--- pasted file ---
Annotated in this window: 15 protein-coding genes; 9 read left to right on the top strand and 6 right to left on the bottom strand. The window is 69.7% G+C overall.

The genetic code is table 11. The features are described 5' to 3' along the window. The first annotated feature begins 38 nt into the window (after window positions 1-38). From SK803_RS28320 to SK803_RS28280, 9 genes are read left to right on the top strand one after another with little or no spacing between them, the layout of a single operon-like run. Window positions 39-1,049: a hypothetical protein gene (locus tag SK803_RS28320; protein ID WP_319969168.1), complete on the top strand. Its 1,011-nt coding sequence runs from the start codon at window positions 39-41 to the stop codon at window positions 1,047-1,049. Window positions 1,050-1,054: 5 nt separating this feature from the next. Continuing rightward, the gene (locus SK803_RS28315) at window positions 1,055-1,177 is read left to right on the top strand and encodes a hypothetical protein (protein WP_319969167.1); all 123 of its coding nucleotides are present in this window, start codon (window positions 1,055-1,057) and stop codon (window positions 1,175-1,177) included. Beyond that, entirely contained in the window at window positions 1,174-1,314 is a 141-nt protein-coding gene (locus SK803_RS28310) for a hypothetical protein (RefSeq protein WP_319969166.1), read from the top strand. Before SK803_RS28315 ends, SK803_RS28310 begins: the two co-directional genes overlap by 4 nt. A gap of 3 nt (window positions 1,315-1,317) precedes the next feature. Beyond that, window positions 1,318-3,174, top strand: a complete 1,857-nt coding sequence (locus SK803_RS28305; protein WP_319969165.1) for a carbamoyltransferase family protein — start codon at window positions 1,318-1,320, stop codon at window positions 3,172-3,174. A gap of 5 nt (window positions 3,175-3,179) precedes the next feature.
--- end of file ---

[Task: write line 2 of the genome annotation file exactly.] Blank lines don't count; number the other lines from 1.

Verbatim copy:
The genetic code is table 11. The features are described 5' to 3' along the window. The first annotated feature begins 38 nt into the window (after window positions 1-38). From SK803_RS28320 to SK803_RS28280, 9 genes are read left to right on the top strand one after another with little or no spacing between them, the layout of a single operon-like run. Window positions 39-1,049: a hypothetical protein gene (locus tag SK803_RS28320; protein ID WP_319969168.1), complete on the top strand. Its 1,011-nt coding sequence runs from the start codon at window positions 39-41 to the stop codon at window positions 1,047-1,049. Window positions 1,050-1,054: 5 nt separating this feature from the next. Continuing rightward, the gene (locus SK803_RS28315) at window positions 1,055-1,177 is read left to right on the top strand and encodes a hypothetical protein (protein WP_319969167.1); all 123 of its coding nucleotides are present in this window, start codon (window positions 1,055-1,057) and stop codon (window positions 1,175-1,177) included. Beyond that, entirely contained in the window at window positions 1,174-1,314 is a 141-nt protein-coding gene (locus SK803_RS28310) for a hypothetical protein (RefSeq protein WP_319969166.1), read from the top strand. Before SK803_RS28315 ends, SK803_RS28310 begins: the two co-directional genes overlap by 4 nt. A gap of 3 nt (window positions 1,315-1,317) precedes the next feature. Beyond that, window positions 1,318-3,174, top strand: a complete 1,857-nt coding sequence (locus SK803_RS28305; protein WP_319969165.1) for a carbamoyltransferase family protein — start codon at window positions 1,318-1,320, stop codon at window positions 3,172-3,174. A gap of 5 nt (window positions 3,175-3,179) precedes the next feature.